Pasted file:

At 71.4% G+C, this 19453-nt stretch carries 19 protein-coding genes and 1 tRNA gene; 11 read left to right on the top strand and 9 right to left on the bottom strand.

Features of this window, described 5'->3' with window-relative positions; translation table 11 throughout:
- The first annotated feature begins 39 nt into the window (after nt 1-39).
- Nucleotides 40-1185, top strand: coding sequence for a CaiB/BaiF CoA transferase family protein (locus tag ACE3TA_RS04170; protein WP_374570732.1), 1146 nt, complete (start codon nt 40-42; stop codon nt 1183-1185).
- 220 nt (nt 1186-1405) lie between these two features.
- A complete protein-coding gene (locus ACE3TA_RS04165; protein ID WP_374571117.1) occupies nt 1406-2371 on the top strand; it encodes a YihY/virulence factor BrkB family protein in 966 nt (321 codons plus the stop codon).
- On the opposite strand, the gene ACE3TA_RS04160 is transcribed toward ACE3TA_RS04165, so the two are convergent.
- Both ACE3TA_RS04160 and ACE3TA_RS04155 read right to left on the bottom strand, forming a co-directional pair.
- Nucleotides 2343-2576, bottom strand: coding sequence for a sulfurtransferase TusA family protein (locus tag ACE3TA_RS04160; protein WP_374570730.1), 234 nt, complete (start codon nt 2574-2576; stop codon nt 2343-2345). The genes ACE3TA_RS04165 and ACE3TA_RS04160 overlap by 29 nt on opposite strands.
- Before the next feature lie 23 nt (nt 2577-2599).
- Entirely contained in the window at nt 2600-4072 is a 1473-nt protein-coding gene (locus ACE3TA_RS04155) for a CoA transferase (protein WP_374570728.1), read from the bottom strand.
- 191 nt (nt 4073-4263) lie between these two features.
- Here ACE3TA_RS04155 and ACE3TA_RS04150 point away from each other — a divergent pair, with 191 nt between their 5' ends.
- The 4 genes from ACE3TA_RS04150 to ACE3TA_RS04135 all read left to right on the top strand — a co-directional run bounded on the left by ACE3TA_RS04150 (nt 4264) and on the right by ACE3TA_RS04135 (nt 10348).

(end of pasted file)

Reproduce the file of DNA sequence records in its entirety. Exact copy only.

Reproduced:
At 71.4% G+C, this 19453-nt stretch carries 19 protein-coding genes and 1 tRNA gene; 11 read left to right on the top strand and 9 right to left on the bottom strand.

Features of this window, described 5'->3' with window-relative positions; translation table 11 throughout:
- The first annotated feature begins 39 nt into the window (after nt 1-39).
- Nucleotides 40-1185, top strand: coding sequence for a CaiB/BaiF CoA transferase family protein (locus tag ACE3TA_RS04170; protein WP_374570732.1), 1146 nt, complete (start codon nt 40-42; stop codon nt 1183-1185).
- 220 nt (nt 1186-1405) lie between these two features.
- A complete protein-coding gene (locus ACE3TA_RS04165; protein ID WP_374571117.1) occupies nt 1406-2371 on the top strand; it encodes a YihY/virulence factor BrkB family protein in 966 nt (321 codons plus the stop codon).
- On the opposite strand, the gene ACE3TA_RS04160 is transcribed toward ACE3TA_RS04165, so the two are convergent.
- Both ACE3TA_RS04160 and ACE3TA_RS04155 read right to left on the bottom strand, forming a co-directional pair.
- Nucleotides 2343-2576, bottom strand: coding sequence for a sulfurtransferase TusA family protein (locus tag ACE3TA_RS04160; protein WP_374570730.1), 234 nt, complete (start codon nt 2574-2576; stop codon nt 2343-2345). The genes ACE3TA_RS04165 and ACE3TA_RS04160 overlap by 29 nt on opposite strands.
- Before the next feature lie 23 nt (nt 2577-2599).
- Entirely contained in the window at nt 2600-4072 is a 1473-nt protein-coding gene (locus ACE3TA_RS04155) for a CoA transferase (protein WP_374570728.1), read from the bottom strand.
- 191 nt (nt 4073-4263) lie between these two features.
- Here ACE3TA_RS04155 and ACE3TA_RS04150 point away from each other — a divergent pair, with 191 nt between their 5' ends.
- The 4 genes from ACE3TA_RS04150 to ACE3TA_RS04135 all read left to right on the top strand — a co-directional run bounded on the left by ACE3TA_RS04150 (nt 4264) and on the right by ACE3TA_RS04135 (nt 10348).